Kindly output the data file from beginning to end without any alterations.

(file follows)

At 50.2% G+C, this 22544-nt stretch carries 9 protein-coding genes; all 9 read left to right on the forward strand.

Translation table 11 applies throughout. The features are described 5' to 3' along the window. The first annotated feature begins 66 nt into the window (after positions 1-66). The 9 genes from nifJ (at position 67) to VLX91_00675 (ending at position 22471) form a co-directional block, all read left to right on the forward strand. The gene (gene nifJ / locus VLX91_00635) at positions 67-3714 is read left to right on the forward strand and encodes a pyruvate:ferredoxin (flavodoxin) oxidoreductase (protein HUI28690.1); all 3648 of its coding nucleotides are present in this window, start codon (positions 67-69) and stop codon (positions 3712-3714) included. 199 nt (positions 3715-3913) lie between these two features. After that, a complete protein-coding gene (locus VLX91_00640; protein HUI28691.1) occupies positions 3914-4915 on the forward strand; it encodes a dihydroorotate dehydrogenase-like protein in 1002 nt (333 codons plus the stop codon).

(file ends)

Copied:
At 50.2% G+C, this 22544-nt stretch carries 9 protein-coding genes; all 9 read left to right on the forward strand.

Translation table 11 applies throughout. The features are described 5' to 3' along the window. The first annotated feature begins 66 nt into the window (after positions 1-66). The 9 genes from nifJ (at position 67) to VLX91_00675 (ending at position 22471) form a co-directional block, all read left to right on the forward strand. The gene (gene nifJ / locus VLX91_00635) at positions 67-3714 is read left to right on the forward strand and encodes a pyruvate:ferredoxin (flavodoxin) oxidoreductase (protein HUI28690.1); all 3648 of its coding nucleotides are present in this window, start codon (positions 67-69) and stop codon (positions 3712-3714) included. 199 nt (positions 3715-3913) lie between these two features. After that, a complete protein-coding gene (locus VLX91_00640; protein HUI28691.1) occupies positions 3914-4915 on the forward strand; it encodes a dihydroorotate dehydrogenase-like protein in 1002 nt (333 codons plus the stop codon).